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Syndrome, Tristan Bates Theatre – Review

Walking into the performance space we see four soldiers lounging about in a desert camp. There is 2nd Lt Matterson (Robert Wilde) posh boy, sticks to the party line and is undecided about his sexuality.   Private Gabriel (Akshay Kumar) is quiet, reserved, artistic and gay.  ‘Lads’ Corporal Rayson (Romario Simpson) and Lance Corporal Denaro (Kerim Hassan) are both loud, full of ‘banter’, crude jokes and boisterous physicality.  All quite predictable so far.  They don’t have much to do apart from sit around waiting for something to happen.  They watch the huge fires burning, comment on the amount of drugs…

Summary

Rating

Good

Pedestrian account of four soldiers serving together in Operation Desert Storm who later suffer from Gulf War Syndrome. Strong language and adult themes, 16+ recommended.

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Walking into the performance space we see four soldiers lounging about in a desert camp. There is 2nd Lt Matterson (Robert Wilde) posh boy, sticks to the party line and is undecided about his sexuality.   Private Gabriel (Akshay Kumar) is quiet, reserved, artistic and gay.  ‘Lads’ Corporal Rayson (Romario Simpson) and Lance Corporal Denaro (Kerim Hassan) are both loud, full of ‘banter’, crude jokes and boisterous physicality.  All quite predictable so far. 

They don’t have much to do apart from sit around waiting for something to happen.  They watch the huge fires burning, comment on the amount of drugs they are required to take and generally try to cope with boredom.  Private Gabriel tries to keep to himself, Ray and Deno indulge in a constant mocking and taunting of their companions while Matterson attempts to keep the peace in between cleaning his gun.  Unfortunately, a little bit of the boredom starts to escape the confines of the stage into my seat.  The blurb promises a ‘. . . devastating and shocking discovery. . .’.   There are two events this could be referring to, but both were signposted so much neither was particularly unexpected.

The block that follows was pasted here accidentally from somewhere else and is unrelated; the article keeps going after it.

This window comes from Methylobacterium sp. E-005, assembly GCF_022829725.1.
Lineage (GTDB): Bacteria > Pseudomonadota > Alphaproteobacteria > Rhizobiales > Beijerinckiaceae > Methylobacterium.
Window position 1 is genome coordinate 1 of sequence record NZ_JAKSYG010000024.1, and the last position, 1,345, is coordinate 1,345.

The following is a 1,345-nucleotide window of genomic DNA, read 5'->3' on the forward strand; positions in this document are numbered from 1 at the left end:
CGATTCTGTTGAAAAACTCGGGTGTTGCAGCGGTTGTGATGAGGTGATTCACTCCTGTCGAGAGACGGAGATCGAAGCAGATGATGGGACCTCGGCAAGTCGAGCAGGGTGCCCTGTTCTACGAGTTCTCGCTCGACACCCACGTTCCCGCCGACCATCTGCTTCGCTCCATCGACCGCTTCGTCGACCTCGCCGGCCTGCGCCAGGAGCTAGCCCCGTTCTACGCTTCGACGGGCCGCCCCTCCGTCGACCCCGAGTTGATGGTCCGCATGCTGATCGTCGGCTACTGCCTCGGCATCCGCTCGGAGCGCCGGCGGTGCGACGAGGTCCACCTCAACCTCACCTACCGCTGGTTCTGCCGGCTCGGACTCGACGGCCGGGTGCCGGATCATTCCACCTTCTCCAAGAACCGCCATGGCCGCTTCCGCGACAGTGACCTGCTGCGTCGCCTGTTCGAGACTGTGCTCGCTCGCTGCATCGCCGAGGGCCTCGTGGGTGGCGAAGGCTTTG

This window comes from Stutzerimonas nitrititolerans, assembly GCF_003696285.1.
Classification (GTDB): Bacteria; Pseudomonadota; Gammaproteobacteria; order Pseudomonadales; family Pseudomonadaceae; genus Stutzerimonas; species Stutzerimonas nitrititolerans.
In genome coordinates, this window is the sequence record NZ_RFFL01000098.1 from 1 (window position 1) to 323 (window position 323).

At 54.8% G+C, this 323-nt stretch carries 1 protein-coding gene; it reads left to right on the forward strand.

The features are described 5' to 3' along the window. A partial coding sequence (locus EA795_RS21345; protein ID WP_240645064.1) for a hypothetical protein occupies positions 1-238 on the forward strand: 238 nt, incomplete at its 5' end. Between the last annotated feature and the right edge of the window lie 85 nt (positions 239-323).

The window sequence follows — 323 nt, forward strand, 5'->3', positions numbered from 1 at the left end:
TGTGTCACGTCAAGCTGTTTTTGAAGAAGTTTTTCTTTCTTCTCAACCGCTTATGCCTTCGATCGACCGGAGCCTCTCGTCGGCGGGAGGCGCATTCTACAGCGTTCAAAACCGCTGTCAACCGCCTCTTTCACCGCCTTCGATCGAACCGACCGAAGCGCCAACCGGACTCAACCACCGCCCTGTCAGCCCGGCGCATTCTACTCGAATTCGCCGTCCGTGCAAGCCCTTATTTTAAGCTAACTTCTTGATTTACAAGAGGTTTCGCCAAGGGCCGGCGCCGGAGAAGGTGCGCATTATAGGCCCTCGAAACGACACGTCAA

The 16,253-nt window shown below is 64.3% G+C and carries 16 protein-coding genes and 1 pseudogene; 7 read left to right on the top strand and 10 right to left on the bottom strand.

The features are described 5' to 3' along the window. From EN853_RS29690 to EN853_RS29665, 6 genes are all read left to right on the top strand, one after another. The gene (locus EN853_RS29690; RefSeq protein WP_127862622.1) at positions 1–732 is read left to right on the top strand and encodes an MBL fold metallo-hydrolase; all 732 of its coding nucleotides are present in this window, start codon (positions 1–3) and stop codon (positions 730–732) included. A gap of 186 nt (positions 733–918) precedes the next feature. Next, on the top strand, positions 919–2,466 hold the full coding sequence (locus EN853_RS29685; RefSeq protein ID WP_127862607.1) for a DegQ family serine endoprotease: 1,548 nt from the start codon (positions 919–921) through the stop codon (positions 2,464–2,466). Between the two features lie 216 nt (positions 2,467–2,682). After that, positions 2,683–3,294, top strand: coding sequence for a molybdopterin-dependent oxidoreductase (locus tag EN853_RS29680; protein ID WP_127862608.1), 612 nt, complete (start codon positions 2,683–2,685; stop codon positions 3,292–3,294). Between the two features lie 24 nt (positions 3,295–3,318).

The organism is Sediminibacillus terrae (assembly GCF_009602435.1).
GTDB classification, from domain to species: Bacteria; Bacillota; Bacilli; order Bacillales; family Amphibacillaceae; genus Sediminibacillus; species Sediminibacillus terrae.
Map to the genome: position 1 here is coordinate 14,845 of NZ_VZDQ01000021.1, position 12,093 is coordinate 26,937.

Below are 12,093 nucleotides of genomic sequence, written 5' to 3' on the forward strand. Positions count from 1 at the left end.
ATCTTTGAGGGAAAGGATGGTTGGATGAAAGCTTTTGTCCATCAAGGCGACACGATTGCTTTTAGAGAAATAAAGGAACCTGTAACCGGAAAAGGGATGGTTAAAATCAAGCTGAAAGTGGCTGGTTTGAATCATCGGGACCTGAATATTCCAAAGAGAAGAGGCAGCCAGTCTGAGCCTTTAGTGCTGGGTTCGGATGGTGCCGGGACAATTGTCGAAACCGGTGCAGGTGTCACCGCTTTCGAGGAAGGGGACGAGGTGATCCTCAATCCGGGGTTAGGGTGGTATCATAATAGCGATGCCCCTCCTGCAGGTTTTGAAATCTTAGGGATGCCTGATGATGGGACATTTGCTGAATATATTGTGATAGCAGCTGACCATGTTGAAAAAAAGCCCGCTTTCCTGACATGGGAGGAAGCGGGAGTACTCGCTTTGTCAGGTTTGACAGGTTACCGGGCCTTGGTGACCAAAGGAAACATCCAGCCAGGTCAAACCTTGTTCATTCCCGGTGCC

Act two and it’s five years later. Ray and Deno are both suffering considerably from the painful and debilitating effects of Gulf War Syndrome.  Simpson and Hassan do well in portraying the transformation in characters that were once full of life and energy but are now somehow diminished.  Matterson is in denial but eventually accepts that his symptoms are more than just stress and, for some reason I couldn’t fathom, decides to go to the USA to interview ex-soldiers.  Why not start in the UK?  In Act two Akshay Kumar plays a different character, in complete contrast to Private Gabriel, with relish.

Jonjo McGuire’s set successfully evokes a desert scene by using orange hues, a camouflage tent and webbing all over the walls.  By using half of the already small stage for the first Act he added to the sense of being confined and restricted, despite the vastness of a desert landscape.  There is a complete change of scenery for the second Act, where the stage is split into two separate venues, the small rooms decorated in 80s/90s style still giving the feeling of being trapped but in different circumstances.

A subject deserving of attention, especially for those veterans still suffering who probably feel as though they have been forgotten.  Apart from a very brief reference in passing to the Tuskegee syphilis experiment there was no attempt at any kind of explanation, the significance of Matterson’s sexuality story line completely passed me by, and the play’s rather sudden ending left me wondering what the point of it all was.  On the plus side, the performances are good and the set demonstrates just how much can be achieved in a small space. 

Written by: Tina Jay 
Directed by: Jack Brett Anderson
Produced by: Mont-Dore Media Ltd
Box Office: 020 7240 6283
Booking Link: https://www.actorscentre.co.uk/theatre
Booking Until:
29 February 2020

About Irene Lloyd

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Currently a desk zombie in the public sector, Irene has had no formal training or experience in anything theatrical. She does, however, seem to spend an awful lot of her spare time and spare cash going to the theatre. So, all views expressed will be from the perspective of the person on the Clapham omnibus - which is what most audiences are made up of after all.